Index ← 3845 CFJ 3846 3847 → text
===============================  CFJ 3846  ===============================

      CFJ 3835 is G.


Caller:                        Jason

Judge:                         Aris
Judgement:                     FALSE



Called by Jason:                                  12 Jun 2020 02:08:56
Assigned to Aris:                                 13 Jun 2020 18:35:47
Judged FALSE by Aris:                             20 Jun 2020 05:35:57


Caller's Arguments:

[Arbitor's note: 'previous CFJ' is 3845].

If the previous CFJ that I called was found TRUE, then that provides
evidence for the statement of this CFJ being TRUE: at some point, CFJ
3835 "became" G. Nothing would have caused CFJ 3835 to cease being G.,
which would imply that CFJ 3835 remains G. right now.

Even if my previous arguments were not adopted, there remains a case for
this statement being TRUE. Rule 991/31 uses the following wording:

>       When a CFJ's judge is unassigned, the Arbitor CAN assign any
>       eligible player to be its judge by announcement, and SHALL do so
>       in a timely fashion.

The only way it can be said that a CFJ "is" unassigned is if it "is" the
value of its instance of the judge switch. I argue that this should
extend to other possible values of judge as well - even those that are
not explicitly named in the rule, i.e. persons. We also use the phrasing
elsewhere - officeholder is a switch possessed by offices, and we say
that "the Arbitor is G.".


Judge Aris's Arguments:

The former of the caller's arguments, regarding Rule 2162, has already been
dealt with in CFJ 3845.

That leaves eir second argument, which is as follows:

1. A CFJ with a judge switch set to "unassigned" is unassigned.
2. The reason for this is that any entity "is" any the current value
   of each of that entity's switches.
3. Therefore, CFJ 3835 is G.

I think we can all agree with #1. The weak step in this argument is #2.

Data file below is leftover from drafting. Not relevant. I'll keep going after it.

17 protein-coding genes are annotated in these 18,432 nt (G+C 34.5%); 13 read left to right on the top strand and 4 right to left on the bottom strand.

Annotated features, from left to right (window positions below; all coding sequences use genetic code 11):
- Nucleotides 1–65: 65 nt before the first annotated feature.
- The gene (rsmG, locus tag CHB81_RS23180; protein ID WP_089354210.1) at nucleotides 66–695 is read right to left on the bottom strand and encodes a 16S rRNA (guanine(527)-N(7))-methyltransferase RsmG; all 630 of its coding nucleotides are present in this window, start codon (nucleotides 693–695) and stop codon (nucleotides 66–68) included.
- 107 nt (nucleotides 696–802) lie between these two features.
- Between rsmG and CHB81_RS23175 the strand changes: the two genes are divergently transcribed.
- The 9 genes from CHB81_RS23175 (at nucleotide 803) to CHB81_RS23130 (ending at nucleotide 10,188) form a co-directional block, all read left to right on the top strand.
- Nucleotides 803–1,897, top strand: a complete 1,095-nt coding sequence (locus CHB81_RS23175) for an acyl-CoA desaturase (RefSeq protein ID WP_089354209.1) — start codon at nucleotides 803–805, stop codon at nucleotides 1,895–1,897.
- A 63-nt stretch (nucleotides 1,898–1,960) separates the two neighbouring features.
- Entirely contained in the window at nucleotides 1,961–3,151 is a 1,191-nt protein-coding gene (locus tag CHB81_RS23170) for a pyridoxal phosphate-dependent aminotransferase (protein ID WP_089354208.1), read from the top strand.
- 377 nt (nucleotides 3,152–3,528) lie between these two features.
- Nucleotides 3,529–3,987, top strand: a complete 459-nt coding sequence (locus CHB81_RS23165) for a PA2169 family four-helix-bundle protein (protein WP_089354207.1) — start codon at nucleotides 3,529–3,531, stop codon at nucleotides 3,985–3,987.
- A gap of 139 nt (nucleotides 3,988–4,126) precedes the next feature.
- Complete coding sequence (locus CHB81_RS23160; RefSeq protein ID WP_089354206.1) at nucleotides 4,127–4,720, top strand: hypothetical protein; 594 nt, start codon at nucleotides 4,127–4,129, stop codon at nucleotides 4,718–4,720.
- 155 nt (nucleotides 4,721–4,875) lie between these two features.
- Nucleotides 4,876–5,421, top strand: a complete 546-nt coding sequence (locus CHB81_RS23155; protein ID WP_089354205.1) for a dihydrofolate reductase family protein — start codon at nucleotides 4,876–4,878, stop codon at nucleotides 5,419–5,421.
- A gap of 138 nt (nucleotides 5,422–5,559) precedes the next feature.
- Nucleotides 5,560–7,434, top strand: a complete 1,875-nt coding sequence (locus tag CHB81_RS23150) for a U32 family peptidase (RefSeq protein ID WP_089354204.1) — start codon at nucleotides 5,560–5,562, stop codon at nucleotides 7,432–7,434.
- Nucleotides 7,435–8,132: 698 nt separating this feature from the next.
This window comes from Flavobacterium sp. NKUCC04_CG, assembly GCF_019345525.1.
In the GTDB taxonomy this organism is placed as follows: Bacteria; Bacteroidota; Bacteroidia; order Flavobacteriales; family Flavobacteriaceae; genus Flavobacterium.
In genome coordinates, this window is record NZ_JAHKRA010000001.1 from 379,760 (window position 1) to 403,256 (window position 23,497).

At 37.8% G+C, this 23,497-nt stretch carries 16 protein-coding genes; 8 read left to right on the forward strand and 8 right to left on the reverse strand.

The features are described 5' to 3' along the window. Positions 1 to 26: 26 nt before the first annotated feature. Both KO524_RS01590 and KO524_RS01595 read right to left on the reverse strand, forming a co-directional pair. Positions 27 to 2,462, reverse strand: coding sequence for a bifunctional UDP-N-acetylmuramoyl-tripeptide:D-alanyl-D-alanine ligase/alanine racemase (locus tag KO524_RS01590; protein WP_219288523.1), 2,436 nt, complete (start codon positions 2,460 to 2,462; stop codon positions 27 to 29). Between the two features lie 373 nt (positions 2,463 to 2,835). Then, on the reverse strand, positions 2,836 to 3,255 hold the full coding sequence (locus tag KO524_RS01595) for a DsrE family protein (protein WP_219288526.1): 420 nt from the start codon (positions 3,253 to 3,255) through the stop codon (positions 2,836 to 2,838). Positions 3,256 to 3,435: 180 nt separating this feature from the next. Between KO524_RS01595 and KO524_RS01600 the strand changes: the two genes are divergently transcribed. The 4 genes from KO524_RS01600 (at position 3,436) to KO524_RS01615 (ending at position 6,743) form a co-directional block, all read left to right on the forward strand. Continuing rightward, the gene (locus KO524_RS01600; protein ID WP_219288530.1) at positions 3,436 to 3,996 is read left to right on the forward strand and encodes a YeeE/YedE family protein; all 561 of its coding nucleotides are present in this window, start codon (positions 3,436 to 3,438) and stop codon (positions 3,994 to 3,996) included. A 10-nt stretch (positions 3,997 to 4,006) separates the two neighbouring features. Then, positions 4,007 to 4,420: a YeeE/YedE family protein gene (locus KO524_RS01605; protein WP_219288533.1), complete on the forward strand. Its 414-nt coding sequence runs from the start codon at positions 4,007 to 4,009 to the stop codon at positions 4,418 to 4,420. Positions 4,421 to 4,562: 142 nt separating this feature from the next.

The argument fails if the reason for #1 is something other than #2.

First, and most obviously, the word unassigned has a meaning
Without even having to look it up, I can tell you it means "not assigned".
It could mean "not assigned ever" or "not assigned right now", but it darn
well means one of those things. One of the values of a CFJ's judge switch
is "unassigned". That clarifies which of the two senses of the natural
language word "unassigned" is meant: the one that accords with the
value of the switch. Incidentally, this works much the same way for
offices being vacant.

That explanation is enough to resolve the argument set forth by the caller.
However, there is another argument that could be produced.

Imagine a rule that stated "Exploded is a negative boolean proposal switch."
Perhaps exploding a proposal is method of disabling it, and exploded proposals
CANNOT be adopted.

People might begin to refer to exploded proposals as "exploded proposals", as
I've already been doing. If you're an average Agoran, I'll bet you didn't even
notice me referring to proposals with an exploded switch set to true as
"exploded proposals" until I pointed it out. It just makes sense. What else
would anyone mean by an "exploded" proposal? And once you've gone that
far, why not start referring to proposals that have their exploded switch set
to false as "unexploded"? After all, unexploded means "not exploded", so it
seems like a sensible enough conversion. It would be just as sensible to do
the same if the proposal switch was "explodedness" and the values were
"exploded" and "unexploded". So what's going on here?

I don't have a tidy explanation for this. The best I have is this: language
means what people think it means. We've gotten so used to using adjectives
to describe nouns that if we see something that looks adjectival being
a property of something that looks nounish, we just naturally speak with
the adjective describing the noun. This is how our language works. Because
everyone understands it, it's meaningful. To be honest, I'm pretty sure
that most of Agora's interpretative woes could be solved by rigorous
application of the principle that language means what people think it means
coupled with rigorous adherence to the text of the rules, but that's a
matter for another day (I may write a thesis).

The same principle, if applied to this case, resolves the matter conclusively.
No Agoran would say that CFJ 3846 is G., just because e is its judge.
The adjectival principle I mentioned above does not apply to nouns. Making it
apply to nouns would like require a major change in Agoran language, rather
than a mere shift in usage.

The long and the short of it is, no matter how one explains the fact that
a CFJ can be unassigned, CFJ 3846 doesn't come even remotely close to being